Horror at the frontlines in Nigeria

By December 2, 2014
(Photo courtesy Open Doors USA)

(Photo courtesy Open Doors USA)

Nigeria (MNN) — December began with more bloodshed and violence in Nigeria.

Police say suspected Boko Haram militants struck in Maiduguri (the capital of Borno state) and in Damuraturu (the capital of Yobe state). Five people were killed, and at least 32 people were injured in those attacks.

A week ago, twin suicide bombings killed 78 people in Maiduguri, the capital of Borno state. It’s not your imagination that Boko Haram is much more active this year.

Open Doors USA President and CEO David Curry says, “They’ve been active for a long time, but I think the Islamic State has given them an extra game plan to play out, and people are now beginning to see Boko Haram’s actions in that light.”

Due to the spike in terror attacks, Borno, Yobe, and Adamawa states were placed under emergency rule by the government last year. The bigger question is: did it work? Not really. Curry explains, “People need to understand how ineffectual the government of Nigeria has been. To those of us who are observing this closely, it seems as though they’re intentionally dragging their feet in protecting these regions where Christians have been segregated.”

Boko Haram’s ability to overrun towns and carry out destructive bombings seems unchecked. The Nigerian senate has yet to vote on President Goodluck Jonathan’s request for further extension of emergency rule, which came to an end 21 November. In his opinion, Curry says, “I think they’re going to have to do more than impose a state of emergency. They’re going to have to put enough troops on the ground as the civil government to support and protect their citizens.”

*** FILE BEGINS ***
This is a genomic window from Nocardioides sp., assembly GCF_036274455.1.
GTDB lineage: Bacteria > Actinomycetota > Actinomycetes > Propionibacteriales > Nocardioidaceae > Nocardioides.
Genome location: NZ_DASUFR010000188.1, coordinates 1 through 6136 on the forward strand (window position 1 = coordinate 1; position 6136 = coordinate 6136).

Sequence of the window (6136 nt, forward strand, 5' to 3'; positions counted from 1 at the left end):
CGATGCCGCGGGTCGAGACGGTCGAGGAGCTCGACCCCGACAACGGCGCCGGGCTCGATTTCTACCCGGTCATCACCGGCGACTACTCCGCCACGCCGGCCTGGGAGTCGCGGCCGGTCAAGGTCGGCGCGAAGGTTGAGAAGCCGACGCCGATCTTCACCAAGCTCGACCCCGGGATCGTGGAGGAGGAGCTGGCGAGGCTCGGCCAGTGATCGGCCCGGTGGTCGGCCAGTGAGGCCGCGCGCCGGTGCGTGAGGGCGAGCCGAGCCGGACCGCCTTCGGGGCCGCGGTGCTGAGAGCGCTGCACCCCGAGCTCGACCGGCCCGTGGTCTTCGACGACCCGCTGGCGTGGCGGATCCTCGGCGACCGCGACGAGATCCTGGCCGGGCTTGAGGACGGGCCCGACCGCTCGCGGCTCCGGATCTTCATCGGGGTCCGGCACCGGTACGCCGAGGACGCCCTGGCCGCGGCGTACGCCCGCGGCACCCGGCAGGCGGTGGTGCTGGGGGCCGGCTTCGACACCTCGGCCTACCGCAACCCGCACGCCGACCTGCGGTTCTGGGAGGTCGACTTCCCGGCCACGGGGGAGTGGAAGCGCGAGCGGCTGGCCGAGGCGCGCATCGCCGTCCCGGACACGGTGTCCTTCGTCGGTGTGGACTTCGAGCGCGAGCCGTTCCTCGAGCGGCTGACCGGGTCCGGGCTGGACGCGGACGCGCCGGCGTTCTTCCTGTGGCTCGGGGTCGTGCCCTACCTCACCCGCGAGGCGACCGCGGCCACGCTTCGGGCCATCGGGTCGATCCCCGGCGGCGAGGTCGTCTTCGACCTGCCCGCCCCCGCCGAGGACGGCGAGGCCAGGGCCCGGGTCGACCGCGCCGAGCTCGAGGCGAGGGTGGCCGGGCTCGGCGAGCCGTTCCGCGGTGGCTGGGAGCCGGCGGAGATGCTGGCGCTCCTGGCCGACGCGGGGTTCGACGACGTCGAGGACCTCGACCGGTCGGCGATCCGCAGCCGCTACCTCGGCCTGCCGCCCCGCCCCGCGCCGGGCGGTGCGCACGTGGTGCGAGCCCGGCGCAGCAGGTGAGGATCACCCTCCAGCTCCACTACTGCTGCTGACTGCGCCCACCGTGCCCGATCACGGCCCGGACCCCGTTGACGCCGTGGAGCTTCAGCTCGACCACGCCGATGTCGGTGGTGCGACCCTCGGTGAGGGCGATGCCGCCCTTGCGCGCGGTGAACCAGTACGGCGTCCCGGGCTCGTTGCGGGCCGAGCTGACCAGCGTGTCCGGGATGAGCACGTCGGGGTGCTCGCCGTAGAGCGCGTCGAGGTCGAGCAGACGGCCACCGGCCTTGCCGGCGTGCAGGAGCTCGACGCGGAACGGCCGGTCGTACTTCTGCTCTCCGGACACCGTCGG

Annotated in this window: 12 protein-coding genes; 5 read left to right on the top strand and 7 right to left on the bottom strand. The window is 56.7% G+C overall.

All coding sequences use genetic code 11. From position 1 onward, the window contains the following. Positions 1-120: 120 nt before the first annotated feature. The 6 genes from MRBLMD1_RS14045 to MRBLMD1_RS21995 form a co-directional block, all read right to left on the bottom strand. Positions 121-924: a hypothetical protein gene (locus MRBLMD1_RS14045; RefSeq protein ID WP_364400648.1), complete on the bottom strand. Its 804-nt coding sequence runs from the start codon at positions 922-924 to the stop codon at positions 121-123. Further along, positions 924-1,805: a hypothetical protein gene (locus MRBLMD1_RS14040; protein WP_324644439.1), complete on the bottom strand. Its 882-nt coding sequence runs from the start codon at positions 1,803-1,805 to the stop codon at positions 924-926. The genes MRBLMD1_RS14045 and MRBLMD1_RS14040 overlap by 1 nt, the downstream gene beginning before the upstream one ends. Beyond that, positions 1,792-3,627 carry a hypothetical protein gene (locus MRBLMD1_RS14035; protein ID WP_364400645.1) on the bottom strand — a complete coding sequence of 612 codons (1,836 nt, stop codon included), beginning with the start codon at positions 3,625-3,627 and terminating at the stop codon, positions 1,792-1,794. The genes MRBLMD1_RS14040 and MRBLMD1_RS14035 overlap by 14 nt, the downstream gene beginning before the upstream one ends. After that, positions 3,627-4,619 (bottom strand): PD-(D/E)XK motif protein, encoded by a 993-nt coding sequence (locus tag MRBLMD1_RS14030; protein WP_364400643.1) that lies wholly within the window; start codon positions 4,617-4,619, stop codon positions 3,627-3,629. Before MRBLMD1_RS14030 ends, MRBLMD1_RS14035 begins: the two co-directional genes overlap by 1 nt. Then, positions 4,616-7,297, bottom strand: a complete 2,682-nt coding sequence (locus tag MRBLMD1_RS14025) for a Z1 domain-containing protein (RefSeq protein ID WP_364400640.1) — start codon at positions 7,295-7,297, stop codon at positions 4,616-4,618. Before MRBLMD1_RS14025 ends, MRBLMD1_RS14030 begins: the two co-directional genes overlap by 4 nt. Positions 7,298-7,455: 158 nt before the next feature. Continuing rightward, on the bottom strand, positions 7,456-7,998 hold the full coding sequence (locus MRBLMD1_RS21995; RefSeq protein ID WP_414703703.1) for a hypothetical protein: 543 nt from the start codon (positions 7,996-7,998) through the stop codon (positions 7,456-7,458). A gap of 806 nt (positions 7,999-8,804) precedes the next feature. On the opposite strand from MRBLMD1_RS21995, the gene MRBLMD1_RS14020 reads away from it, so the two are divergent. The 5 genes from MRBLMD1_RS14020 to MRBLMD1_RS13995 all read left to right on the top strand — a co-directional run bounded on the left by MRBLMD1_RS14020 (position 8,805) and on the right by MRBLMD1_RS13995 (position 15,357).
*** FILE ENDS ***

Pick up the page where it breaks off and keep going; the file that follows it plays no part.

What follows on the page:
At the same time, displaced Christians from Borno, Yobe, Adamawa, Gombe, and other states began staging protests to express their anger over the apparent neglect of the government.

(Photo courtesy Open Doors USA)

(Photo courtesy Open Doors USA)

This instability is adversely affecting the Church. After seeing the large number of casualties among Christians in the persistent attacks, many have opted to leave. This exodus is eroding the Church.

For those who remain, their dilemma is over how vigorously Christians should defend themselves and their families. On one hand, “We’ve got to be the loving hands of Jesus in Nigeria as the body of Christ.” On the other, how far does that go into militancy? It’s a fine line. “I do want to support them in their calls for more protection from the civil government of Nigeria.”

Open Doors has already distributed aid to the beleaguered believers and is planning extra relief items, along with trauma counseling. Pray that God would be at work through His Spirit in these very tragic circumstances. Pray for wisdom and courage for the government to take the necessary action against Boko Haram. Curry adds, “I think we need to be praying every day for persecuted believers in Nigeria so that we don’t get caught up just in our own Western world. We need to lift them up in prayer, and there are ways that you can support the work that we do there.”

Followers of Christ need encouragement and support. As noted in an earlier report from an Open Doors worker from northern Nigeria, The truth is: life in the region is very difficult, and every single day is a miracle.”


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